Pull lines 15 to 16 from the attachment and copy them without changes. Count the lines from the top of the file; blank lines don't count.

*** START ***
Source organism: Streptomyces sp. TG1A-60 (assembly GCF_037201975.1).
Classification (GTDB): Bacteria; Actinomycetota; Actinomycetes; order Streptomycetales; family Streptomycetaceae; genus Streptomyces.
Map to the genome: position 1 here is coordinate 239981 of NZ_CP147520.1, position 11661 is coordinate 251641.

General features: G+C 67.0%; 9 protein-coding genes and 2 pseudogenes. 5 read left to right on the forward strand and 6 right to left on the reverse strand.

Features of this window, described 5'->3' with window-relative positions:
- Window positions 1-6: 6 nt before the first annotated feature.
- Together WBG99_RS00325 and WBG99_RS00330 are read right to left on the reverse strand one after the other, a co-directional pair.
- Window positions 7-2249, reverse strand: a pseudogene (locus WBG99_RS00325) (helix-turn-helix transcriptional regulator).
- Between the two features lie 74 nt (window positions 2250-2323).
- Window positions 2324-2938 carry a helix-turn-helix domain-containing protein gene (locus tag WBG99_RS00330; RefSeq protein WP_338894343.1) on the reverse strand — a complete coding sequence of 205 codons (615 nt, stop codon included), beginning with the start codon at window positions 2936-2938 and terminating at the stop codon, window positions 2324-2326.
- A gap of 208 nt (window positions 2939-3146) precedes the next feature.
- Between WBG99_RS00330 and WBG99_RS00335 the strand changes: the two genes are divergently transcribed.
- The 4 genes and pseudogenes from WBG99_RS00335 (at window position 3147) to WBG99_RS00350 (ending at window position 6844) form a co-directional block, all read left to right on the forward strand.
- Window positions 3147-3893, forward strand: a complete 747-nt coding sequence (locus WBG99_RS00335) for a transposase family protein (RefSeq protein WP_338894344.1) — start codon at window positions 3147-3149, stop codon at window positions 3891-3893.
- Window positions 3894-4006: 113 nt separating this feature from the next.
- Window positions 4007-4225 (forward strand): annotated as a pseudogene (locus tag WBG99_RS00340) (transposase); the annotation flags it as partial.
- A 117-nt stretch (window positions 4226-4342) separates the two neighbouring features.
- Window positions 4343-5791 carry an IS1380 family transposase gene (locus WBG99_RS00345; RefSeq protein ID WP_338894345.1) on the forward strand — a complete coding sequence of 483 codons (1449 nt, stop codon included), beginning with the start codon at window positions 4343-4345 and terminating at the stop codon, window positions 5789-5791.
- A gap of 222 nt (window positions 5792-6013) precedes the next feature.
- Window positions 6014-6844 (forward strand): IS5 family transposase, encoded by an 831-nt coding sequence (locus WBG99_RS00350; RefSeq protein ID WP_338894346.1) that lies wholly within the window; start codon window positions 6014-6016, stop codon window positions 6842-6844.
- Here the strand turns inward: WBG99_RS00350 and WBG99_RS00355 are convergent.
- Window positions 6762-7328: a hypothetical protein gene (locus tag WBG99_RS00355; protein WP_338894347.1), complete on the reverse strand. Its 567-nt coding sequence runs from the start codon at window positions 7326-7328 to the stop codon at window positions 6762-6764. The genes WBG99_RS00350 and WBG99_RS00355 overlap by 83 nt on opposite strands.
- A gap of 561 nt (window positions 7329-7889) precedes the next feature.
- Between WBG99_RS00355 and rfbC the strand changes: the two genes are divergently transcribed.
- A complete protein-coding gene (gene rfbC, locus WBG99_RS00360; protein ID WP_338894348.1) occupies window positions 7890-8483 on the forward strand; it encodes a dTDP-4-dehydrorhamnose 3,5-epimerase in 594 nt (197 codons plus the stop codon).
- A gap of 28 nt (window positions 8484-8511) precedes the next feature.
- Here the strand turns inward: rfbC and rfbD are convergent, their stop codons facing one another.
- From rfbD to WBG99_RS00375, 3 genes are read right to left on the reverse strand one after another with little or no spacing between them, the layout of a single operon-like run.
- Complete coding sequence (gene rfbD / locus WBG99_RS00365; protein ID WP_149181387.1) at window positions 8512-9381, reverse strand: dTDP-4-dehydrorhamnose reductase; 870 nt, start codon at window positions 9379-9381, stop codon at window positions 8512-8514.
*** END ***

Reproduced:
- Window positions 3894-4006: 113 nt separating this feature from the next.
- Window positions 4007-4225 (forward strand): annotated as a pseudogene (locus tag WBG99_RS00340) (transposase); the annotation flags it as partial.